Foundation supports outdoor learning through Nurturing Nature Explorers project

Funding provided through involvement with Northeast Iowa Funders Network

The National Extension Association of Family and Consumer Sciences recently recognized Northeast Iowa for outstanding work in environmental education. The Nurturing Nature Explorers project, with support from the Northeast Iowa Funders Network (NEIFN), received first place nationally for environmental education.

“NEIFN is proud to celebrate this award for work that enhances quality of life in our region, and pleased that we were able to provide grants to the project in 2018 and 2019,” says MJ Smith, director of affiliate foundations at the Community Foundation of Greater Dubuque. The Community Foundation of Greater Dubuque is a co-convener of the Northeast Iowa Funders Network, a partnership of funders including the Allamakee County Community Foundation and the Clayton County Foundation for the Future. In 2019, the Clayton County Foundation provided an additional award to the Nature Explorers project from its own grantmaking fund. 

The Foundation continues working to improve access to quality child care throughout the region, and opportunities for outdoor learning experiences have become increasingly important since the pandemic began. Research shows that regular time in nature facilitates a child’s social development and well-being; improves physical fitness; inspires creative and collaborative play; reduces stress, violence and bullying; and creates feelings of empathy for plants and animals. Outdoor classrooms provide all these benefits and more through features like gardens and pathways, and musical instruments, art supplies and building supplies made of natural materials.

Since Nurturing Nature Explorers launched in 2017, many partners have joined the effort. A total of 100 child care providers and county conservation naturalists have completed training on enhancing children’s engagement with nature. Training was offered through Iowa State University Extension and Outreach in collaboration with Child Care Resources and Referral. Outdoor classrooms have been certified at Northeast Iowa Community College Child Development Center, and for public use at Clayton County Conservation – Osborne Center near Elkader and Fayette County Conservation Outdoor Playscape at Elgin. The Driftless Area Wetland Centre in Marquette is currently in the outdoor classroom certification process.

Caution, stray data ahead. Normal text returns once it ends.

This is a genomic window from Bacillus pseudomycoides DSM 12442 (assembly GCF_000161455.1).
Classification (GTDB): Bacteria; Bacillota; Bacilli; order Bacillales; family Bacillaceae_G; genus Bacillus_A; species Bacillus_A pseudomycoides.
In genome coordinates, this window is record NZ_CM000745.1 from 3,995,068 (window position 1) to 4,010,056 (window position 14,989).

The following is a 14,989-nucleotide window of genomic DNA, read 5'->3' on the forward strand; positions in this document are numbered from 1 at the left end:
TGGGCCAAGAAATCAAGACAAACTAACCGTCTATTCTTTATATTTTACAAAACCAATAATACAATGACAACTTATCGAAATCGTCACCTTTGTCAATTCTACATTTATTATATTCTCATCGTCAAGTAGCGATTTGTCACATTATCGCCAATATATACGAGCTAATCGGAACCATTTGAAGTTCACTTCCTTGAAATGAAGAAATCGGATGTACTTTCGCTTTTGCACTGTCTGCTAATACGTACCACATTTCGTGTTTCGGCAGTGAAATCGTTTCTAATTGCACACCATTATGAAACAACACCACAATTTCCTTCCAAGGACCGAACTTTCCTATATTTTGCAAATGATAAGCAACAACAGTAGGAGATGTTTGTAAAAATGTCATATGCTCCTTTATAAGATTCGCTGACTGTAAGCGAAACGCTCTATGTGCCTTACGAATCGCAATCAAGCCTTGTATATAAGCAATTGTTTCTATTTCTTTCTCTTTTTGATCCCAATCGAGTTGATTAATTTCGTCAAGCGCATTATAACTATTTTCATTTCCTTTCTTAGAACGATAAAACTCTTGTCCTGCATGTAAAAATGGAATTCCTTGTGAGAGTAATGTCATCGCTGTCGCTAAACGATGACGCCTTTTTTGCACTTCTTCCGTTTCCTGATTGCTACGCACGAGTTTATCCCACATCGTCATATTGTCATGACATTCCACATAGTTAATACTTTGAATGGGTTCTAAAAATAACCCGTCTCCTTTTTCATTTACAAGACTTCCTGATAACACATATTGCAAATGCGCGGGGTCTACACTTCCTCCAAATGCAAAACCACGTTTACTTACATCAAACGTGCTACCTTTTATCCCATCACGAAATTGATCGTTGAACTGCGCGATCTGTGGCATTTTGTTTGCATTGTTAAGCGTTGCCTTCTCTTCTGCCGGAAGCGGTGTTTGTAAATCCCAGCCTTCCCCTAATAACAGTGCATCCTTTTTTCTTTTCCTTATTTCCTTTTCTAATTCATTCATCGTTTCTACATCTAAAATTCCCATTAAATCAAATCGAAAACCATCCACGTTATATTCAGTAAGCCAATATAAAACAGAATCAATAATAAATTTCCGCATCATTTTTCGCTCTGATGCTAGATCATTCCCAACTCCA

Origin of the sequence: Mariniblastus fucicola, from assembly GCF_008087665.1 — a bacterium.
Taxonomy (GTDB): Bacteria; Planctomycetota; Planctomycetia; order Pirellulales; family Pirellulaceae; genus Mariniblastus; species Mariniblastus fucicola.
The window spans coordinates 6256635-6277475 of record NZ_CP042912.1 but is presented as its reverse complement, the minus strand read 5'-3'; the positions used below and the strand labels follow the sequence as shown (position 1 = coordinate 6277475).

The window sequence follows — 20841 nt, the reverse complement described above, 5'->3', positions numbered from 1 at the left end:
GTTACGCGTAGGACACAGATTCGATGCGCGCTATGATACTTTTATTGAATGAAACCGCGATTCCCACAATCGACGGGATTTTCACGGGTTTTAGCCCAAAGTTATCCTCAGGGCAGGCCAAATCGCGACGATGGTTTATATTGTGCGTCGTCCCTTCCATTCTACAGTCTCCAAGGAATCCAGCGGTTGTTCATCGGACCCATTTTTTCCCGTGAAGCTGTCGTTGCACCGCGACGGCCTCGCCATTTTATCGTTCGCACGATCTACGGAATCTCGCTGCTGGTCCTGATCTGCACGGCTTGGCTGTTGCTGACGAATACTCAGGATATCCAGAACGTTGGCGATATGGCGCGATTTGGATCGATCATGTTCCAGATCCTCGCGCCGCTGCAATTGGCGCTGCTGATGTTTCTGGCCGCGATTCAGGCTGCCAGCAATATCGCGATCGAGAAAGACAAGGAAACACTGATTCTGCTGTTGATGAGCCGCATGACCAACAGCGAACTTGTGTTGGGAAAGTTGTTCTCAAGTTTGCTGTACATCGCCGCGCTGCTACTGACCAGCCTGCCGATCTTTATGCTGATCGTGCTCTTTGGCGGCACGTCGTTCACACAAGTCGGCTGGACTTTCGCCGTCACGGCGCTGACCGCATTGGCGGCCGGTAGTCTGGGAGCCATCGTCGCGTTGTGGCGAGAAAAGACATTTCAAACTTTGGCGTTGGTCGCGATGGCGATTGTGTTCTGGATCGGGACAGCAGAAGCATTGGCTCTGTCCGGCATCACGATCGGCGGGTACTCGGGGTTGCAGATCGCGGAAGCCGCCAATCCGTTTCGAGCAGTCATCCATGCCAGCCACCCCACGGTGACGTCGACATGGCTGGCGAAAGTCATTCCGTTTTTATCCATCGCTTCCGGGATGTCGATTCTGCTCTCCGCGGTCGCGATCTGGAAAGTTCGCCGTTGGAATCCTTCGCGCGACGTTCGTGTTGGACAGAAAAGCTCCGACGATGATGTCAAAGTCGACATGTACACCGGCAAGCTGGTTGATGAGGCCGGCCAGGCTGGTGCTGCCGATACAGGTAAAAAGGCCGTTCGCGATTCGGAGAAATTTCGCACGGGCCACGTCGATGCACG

“The outdoor classroom gives kids an opportunity to explore and engage independently. The music station, sandbox, and logs for climbing and balancing are especially popular,” said Jenna Pollock, director of Clayton County Conservation, which operates Osborne Center and the outdoor classroom there. “The outdoor classroom is a welcome mat to Osborne that springboards exploration around the rest of the park’s amenities.”

More about NEIFN

Since 2009, local representatives from Allamakee, Chickasaw, Clayton, Howard and Winneshiek counties have met quarterly to build a regional network of funders addressing shared issues and leveraging funding to benefit all participating counties. The network strives to drive sustainable change throughout Northeast Iowa grow healthy communities by:

• Encouraging partnerships and building a model for counties to work together and funders to collaborate in creating strategic impact.

• Raising and pooling project funds and making grants that leverage state, federal and private dollars, creating a larger impact across our region.